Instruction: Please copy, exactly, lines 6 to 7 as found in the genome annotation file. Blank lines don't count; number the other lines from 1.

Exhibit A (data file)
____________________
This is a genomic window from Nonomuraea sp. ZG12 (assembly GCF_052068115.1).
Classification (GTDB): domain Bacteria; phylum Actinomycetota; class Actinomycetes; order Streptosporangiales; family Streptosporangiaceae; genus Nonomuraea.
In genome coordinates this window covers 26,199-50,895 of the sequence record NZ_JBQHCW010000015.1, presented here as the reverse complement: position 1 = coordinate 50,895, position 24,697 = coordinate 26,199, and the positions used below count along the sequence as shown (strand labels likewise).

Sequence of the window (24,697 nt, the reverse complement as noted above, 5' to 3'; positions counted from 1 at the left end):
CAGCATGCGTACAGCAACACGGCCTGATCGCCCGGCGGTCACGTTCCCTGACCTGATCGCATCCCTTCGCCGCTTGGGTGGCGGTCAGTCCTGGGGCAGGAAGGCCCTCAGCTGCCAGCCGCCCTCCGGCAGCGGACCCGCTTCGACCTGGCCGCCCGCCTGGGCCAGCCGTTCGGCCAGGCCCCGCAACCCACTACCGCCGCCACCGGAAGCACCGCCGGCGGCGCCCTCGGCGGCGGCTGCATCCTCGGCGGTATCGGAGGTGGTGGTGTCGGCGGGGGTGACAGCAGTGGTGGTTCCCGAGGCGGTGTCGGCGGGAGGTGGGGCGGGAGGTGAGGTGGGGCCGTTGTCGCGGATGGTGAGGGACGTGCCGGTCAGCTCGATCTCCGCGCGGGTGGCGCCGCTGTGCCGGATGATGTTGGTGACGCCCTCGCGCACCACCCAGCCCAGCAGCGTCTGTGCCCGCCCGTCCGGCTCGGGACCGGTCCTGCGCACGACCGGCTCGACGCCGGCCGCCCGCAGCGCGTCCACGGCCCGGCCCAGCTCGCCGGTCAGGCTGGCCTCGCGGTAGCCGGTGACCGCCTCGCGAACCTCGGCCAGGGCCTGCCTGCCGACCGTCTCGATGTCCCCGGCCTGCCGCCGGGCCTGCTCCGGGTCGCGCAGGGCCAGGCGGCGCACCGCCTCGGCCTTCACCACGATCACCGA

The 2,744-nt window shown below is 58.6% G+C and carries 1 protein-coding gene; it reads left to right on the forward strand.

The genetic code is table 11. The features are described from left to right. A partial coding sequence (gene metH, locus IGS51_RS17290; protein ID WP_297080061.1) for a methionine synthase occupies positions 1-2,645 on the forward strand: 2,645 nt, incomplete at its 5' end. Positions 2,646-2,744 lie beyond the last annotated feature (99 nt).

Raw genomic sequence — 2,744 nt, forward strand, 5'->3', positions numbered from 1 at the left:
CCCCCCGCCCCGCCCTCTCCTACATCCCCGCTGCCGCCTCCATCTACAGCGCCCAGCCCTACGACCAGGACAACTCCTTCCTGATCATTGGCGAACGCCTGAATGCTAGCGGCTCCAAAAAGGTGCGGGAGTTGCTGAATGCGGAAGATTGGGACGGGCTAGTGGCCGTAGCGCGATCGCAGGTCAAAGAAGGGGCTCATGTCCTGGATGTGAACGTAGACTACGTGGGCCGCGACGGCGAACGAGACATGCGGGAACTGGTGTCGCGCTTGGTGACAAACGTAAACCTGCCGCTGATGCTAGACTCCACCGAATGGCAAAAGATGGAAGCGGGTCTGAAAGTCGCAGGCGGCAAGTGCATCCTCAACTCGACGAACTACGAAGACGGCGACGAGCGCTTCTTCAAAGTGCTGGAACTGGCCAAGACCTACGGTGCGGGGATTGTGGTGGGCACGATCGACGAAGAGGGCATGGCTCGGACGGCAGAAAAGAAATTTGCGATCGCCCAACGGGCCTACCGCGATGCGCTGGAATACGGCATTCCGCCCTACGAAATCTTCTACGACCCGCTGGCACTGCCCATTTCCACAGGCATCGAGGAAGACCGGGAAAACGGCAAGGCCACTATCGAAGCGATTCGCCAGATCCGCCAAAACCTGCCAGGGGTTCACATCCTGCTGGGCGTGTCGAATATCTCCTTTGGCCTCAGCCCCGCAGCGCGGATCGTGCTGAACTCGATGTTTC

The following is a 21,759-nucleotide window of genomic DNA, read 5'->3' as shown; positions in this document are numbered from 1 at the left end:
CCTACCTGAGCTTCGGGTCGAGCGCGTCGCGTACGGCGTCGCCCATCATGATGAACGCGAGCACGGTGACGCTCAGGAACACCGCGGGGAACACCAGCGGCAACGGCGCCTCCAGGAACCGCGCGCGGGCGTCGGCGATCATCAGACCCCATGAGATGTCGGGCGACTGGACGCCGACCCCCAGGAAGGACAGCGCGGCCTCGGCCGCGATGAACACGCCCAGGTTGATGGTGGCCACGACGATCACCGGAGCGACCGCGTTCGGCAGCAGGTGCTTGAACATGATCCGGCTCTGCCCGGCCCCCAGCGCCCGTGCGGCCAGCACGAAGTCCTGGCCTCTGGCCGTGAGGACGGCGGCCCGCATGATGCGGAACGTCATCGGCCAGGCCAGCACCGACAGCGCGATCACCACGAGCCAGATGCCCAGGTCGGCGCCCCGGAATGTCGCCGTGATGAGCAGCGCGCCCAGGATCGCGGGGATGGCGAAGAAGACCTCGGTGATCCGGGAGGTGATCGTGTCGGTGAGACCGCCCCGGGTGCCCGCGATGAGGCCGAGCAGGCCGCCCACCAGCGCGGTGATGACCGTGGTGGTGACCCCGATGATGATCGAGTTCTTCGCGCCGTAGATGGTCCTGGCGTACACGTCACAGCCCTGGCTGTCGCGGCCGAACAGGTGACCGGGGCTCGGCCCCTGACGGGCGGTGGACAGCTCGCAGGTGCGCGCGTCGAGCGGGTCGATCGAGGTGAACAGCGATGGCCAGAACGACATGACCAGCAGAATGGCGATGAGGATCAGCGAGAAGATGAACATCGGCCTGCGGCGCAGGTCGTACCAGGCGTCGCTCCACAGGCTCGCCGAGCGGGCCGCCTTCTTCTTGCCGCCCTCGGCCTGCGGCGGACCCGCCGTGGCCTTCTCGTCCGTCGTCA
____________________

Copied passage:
The 2,744-nt window shown below is 58.6% G+C and carries 1 protein-coding gene; it reads left to right on the forward strand.

The genetic code is table 11. The features are described from left to right. A partial coding sequence (gene metH, locus IGS51_RS17290; protein ID WP_297080061.1) for a methionine synthase occupies positions 1-2,645 on the forward strand: 2,645 nt, incomplete at its 5' end. Positions 2,646-2,744 lie beyond the last annotated feature (99 nt).